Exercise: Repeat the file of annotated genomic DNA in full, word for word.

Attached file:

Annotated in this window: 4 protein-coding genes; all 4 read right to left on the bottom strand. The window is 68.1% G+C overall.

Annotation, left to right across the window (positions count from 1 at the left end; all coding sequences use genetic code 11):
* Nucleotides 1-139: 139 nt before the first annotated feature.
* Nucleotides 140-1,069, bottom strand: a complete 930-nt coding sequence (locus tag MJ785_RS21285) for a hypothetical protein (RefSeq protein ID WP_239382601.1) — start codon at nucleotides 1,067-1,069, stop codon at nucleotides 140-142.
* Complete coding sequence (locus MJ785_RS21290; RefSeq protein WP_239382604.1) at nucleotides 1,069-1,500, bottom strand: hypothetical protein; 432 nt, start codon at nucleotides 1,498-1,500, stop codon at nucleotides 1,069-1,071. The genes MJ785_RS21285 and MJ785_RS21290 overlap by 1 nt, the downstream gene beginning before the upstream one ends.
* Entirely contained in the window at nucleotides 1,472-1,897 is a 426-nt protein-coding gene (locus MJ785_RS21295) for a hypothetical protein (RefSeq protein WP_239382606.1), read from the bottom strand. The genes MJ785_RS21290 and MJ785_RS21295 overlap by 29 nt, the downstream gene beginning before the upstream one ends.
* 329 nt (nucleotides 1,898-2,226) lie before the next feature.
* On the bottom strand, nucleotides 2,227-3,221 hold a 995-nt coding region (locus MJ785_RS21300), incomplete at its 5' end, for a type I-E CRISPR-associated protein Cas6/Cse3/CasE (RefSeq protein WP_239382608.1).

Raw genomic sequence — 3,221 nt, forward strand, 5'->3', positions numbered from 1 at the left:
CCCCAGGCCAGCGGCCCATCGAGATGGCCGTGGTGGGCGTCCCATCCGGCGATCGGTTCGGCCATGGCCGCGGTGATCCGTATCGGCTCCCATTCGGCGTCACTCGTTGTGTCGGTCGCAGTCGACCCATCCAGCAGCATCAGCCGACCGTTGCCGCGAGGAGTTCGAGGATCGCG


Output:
Annotated in this window: 4 protein-coding genes; all 4 read right to left on the bottom strand. The window is 68.1% G+C overall.

Annotation, left to right across the window (positions count from 1 at the left end; all coding sequences use genetic code 11):
* Nucleotides 1-139: 139 nt before the first annotated feature.
* Nucleotides 140-1,069, bottom strand: a complete 930-nt coding sequence (locus tag MJ785_RS21285) for a hypothetical protein (RefSeq protein ID WP_239382601.1) — start codon at nucleotides 1,067-1,069, stop codon at nucleotides 140-142.
* Complete coding sequence (locus MJ785_RS21290; RefSeq protein WP_239382604.1) at nucleotides 1,069-1,500, bottom strand: hypothetical protein; 432 nt, start codon at nucleotides 1,498-1,500, stop codon at nucleotides 1,069-1,071. The genes MJ785_RS21285 and MJ785_RS21290 overlap by 1 nt, the downstream gene beginning before the upstream one ends.
* Entirely contained in the window at nucleotides 1,472-1,897 is a 426-nt protein-coding gene (locus MJ785_RS21295) for a hypothetical protein (RefSeq protein WP_239382606.1), read from the bottom strand. The genes MJ785_RS21290 and MJ785_RS21295 overlap by 29 nt, the downstream gene beginning before the upstream one ends.
* 329 nt (nucleotides 1,898-2,226) lie before the next feature.
* On the bottom strand, nucleotides 2,227-3,221 hold a 995-nt coding region (locus MJ785_RS21300), incomplete at its 5' end, for a type I-E CRISPR-associated protein Cas6/Cse3/CasE (RefSeq protein WP_239382608.1).

Raw genomic sequence — 3,221 nt, forward strand, 5'->3', positions numbered from 1 at the left:
CCCCAGGCCAGCGGCCCATCGAGATGGCCGTGGTGGGCGTCCCATCCGGCGATCGGTTCGGCCATGGCCGCGGTGATCCGTATCGGCTCCCATTCGGCGTCACTCGTTGTGTCGGTCGCAGTCGACCCATCCAGCAGCATCAGCCGACCGTTGCCGCGAGGAGTTCGAGGATCGCG